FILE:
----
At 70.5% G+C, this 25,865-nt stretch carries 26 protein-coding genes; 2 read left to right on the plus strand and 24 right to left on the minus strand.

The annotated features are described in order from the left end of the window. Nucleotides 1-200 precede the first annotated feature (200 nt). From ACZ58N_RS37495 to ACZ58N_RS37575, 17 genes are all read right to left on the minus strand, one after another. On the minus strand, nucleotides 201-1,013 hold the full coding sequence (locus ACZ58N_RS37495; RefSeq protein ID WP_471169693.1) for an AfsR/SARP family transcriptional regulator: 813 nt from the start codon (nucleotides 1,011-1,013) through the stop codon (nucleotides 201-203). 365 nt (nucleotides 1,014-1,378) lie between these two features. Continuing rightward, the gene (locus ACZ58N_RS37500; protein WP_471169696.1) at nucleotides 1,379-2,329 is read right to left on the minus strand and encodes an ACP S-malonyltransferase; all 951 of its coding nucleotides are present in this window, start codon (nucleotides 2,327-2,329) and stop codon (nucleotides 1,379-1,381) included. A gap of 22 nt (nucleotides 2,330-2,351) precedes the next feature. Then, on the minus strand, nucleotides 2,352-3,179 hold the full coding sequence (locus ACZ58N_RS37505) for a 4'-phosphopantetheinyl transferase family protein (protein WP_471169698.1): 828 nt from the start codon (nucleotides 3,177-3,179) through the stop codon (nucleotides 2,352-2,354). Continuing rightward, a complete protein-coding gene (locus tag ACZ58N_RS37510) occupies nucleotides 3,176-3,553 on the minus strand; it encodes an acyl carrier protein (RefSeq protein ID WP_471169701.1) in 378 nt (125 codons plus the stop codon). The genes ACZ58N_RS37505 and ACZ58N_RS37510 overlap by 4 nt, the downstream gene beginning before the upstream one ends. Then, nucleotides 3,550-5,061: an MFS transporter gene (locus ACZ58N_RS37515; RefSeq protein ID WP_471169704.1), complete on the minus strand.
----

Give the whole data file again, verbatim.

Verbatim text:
At 70.5% G+C, this 25,865-nt stretch carries 26 protein-coding genes; 2 read left to right on the plus strand and 24 right to left on the minus strand.

The annotated features are described in order from the left end of the window. Nucleotides 1-200 precede the first annotated feature (200 nt). From ACZ58N_RS37495 to ACZ58N_RS37575, 17 genes are all read right to left on the minus strand, one after another. On the minus strand, nucleotides 201-1,013 hold the full coding sequence (locus ACZ58N_RS37495; RefSeq protein ID WP_471169693.1) for an AfsR/SARP family transcriptional regulator: 813 nt from the start codon (nucleotides 1,011-1,013) through the stop codon (nucleotides 201-203). 365 nt (nucleotides 1,014-1,378) lie between these two features. Continuing rightward, the gene (locus ACZ58N_RS37500; protein WP_471169696.1) at nucleotides 1,379-2,329 is read right to left on the minus strand and encodes an ACP S-malonyltransferase; all 951 of its coding nucleotides are present in this window, start codon (nucleotides 2,327-2,329) and stop codon (nucleotides 1,379-1,381) included. A gap of 22 nt (nucleotides 2,330-2,351) precedes the next feature. Then, on the minus strand, nucleotides 2,352-3,179 hold the full coding sequence (locus ACZ58N_RS37505) for a 4'-phosphopantetheinyl transferase family protein (protein WP_471169698.1): 828 nt from the start codon (nucleotides 3,177-3,179) through the stop codon (nucleotides 2,352-2,354). Continuing rightward, a complete protein-coding gene (locus tag ACZ58N_RS37510) occupies nucleotides 3,176-3,553 on the minus strand; it encodes an acyl carrier protein (RefSeq protein ID WP_471169701.1) in 378 nt (125 codons plus the stop codon). The genes ACZ58N_RS37505 and ACZ58N_RS37510 overlap by 4 nt, the downstream gene beginning before the upstream one ends. Then, nucleotides 3,550-5,061: an MFS transporter gene (locus ACZ58N_RS37515; RefSeq protein ID WP_471169704.1), complete on the minus strand.